This weekend I'm going out to look at land and meet with a rep from a builder. Never looked at land before. Not quite sure how you do it. Should be interesting. I need to start making a list of things I want in a new house so that I'm sure to not miss anything. I should probably prioritize them as well since I'm unlikely to be able to afford all the things I want. Suggestions welcome.

Thursday, August 26, 2004


I work in the tech industry, so layoffs are nothing new, but they are never welcome. At my previous employer in CA I had survived many layoffs, being the excellent worker that I am. :-) Then got a boss that basically just flat out didn't like me. That's what got me starting over here in Minnesota.

So when layoffs were announced at my new job we were all taken aback. There were only a couple of people hit, and fortunately, I wasn't one of them, but it still hits close to home. This comes only a couple of months after I was laid off, so I know how tough it's going to be for these people. But, it's even more shocking because our company had just been bought, and one of the things they explicitly said was that there were not going to be any layoffs because of the merger. I suppose these layoffs don't have to be related to the merger, but still, it reinforces the fact that companies have basically no loyalty to their workers. I wonder why so many people are so loyal to their employers when it's so obvious that employers aren't loyal to their workers. I wonder if unions do actually have a good idea.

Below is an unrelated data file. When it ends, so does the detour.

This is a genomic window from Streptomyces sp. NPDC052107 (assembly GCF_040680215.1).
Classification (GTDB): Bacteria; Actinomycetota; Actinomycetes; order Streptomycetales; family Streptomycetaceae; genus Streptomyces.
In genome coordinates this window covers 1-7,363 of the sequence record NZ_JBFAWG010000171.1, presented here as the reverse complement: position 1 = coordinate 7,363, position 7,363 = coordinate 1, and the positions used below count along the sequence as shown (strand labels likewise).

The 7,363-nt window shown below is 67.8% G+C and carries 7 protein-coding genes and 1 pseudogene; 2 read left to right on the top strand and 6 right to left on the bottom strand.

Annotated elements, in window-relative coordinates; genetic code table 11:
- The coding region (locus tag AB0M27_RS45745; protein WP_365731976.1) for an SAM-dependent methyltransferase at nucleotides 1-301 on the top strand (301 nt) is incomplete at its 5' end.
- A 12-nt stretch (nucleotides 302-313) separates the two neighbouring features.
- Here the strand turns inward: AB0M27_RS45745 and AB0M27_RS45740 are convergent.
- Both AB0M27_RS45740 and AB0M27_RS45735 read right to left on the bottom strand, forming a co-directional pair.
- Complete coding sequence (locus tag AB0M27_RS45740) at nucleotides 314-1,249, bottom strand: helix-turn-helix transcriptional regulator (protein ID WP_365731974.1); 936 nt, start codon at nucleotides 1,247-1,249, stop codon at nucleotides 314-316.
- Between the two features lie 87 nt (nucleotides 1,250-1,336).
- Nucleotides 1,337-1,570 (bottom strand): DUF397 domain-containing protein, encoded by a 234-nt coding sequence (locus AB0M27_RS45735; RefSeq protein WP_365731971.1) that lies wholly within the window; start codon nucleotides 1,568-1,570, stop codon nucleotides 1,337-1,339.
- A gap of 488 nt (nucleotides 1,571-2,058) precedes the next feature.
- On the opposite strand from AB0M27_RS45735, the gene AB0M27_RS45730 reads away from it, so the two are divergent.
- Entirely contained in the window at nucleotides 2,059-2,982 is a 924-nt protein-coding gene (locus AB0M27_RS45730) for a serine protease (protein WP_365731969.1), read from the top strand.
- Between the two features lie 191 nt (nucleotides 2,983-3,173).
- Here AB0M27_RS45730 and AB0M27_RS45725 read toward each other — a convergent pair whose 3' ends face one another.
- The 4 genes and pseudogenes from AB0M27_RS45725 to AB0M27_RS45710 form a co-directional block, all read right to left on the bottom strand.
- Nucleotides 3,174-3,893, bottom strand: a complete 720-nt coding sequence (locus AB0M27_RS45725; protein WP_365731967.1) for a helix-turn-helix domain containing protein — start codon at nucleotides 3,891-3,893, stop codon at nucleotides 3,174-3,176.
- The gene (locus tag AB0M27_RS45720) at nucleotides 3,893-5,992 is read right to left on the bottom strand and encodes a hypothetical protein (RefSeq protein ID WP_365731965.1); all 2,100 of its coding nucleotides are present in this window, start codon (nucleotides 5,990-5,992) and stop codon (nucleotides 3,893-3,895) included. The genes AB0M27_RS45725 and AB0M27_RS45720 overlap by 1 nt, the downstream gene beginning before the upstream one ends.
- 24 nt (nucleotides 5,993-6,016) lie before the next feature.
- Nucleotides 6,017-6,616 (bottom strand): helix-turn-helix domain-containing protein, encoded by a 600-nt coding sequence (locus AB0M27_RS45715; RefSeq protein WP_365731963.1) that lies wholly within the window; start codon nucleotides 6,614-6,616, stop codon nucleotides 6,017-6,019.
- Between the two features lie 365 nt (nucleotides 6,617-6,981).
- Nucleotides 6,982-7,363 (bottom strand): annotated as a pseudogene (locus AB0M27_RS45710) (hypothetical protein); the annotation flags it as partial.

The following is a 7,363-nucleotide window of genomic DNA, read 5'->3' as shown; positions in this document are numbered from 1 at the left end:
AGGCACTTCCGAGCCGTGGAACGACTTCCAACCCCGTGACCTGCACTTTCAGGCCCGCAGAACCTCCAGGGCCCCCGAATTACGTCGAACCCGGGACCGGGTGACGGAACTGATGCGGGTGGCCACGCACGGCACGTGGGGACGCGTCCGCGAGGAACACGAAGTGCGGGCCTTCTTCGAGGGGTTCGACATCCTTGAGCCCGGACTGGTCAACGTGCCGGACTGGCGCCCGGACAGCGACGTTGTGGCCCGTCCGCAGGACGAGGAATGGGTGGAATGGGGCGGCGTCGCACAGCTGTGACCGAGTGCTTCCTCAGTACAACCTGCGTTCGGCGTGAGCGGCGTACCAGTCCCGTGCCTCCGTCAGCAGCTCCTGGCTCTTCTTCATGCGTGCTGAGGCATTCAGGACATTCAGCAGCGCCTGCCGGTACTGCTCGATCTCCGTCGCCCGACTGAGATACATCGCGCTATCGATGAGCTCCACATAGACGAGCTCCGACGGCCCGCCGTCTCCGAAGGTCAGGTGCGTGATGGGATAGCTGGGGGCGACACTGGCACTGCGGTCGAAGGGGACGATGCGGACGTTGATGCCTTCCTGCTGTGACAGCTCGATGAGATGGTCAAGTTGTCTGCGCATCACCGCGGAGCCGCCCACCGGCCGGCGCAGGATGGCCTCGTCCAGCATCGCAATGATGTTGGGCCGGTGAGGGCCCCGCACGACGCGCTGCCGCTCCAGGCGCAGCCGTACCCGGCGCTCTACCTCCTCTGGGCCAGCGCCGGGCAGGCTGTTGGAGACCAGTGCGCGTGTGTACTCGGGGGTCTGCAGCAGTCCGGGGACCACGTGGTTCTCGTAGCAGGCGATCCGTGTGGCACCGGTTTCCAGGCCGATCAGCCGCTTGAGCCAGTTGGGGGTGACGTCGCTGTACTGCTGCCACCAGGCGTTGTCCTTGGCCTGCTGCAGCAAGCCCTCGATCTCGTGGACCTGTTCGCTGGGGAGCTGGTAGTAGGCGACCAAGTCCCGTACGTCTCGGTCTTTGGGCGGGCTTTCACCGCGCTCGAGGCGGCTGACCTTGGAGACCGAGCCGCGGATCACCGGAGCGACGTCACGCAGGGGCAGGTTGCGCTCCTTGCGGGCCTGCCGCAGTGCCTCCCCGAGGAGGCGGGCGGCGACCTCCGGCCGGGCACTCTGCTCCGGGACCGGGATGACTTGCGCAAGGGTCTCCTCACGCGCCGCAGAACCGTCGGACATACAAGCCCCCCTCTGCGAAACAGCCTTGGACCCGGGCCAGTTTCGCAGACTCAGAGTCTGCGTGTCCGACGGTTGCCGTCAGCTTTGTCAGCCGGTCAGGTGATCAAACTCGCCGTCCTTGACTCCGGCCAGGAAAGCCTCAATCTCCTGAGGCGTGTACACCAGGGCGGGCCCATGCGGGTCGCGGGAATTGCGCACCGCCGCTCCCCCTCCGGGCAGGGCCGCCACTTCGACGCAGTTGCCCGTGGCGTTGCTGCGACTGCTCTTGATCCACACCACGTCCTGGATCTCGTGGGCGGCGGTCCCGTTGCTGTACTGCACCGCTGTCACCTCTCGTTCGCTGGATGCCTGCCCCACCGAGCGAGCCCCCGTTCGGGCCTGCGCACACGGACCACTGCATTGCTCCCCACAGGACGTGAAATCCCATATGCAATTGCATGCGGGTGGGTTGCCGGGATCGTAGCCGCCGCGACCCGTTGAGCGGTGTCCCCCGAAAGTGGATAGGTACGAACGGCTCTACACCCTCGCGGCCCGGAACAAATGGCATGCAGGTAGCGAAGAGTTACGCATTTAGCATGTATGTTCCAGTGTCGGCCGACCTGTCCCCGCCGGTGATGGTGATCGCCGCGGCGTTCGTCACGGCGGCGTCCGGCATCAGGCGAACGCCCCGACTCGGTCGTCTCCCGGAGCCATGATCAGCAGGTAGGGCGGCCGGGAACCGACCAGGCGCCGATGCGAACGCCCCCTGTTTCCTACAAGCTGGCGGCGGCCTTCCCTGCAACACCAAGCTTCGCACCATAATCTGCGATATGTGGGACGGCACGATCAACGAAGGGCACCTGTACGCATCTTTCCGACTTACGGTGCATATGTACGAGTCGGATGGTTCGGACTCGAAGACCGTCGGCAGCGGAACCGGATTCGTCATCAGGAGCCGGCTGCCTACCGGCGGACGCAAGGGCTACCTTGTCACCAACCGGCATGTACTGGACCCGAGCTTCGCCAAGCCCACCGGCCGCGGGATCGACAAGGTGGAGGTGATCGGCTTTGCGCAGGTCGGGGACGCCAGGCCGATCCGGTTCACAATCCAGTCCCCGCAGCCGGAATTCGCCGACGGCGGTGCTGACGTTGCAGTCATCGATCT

On a lighter note, I watched Antwone Fisher last night, an autobiographical movie staring and directed by Denzel Washington about a young sailor having difficulty controlling his anger because of the hard life and abandonment he'd received all throughout his young life and the psychiatrist who helps him work through his issues. The happy ending was especially moving, though the rest of the movie wasn't too interesting, though when it was all over, I was left thinking it was a decent movie. Not amazing, but if you like movies that are all about acting, this might be worth renting.

Wednesday, August 25, 2004

Starting the home search

I met with the realtor last night to do the initial paperwork thing, which is quite different from how it was in CA where the realtor would work with you to find a house without making you sign anything. One would think that living in the Midwest that a handshake deal was good enough, but I guess it's not.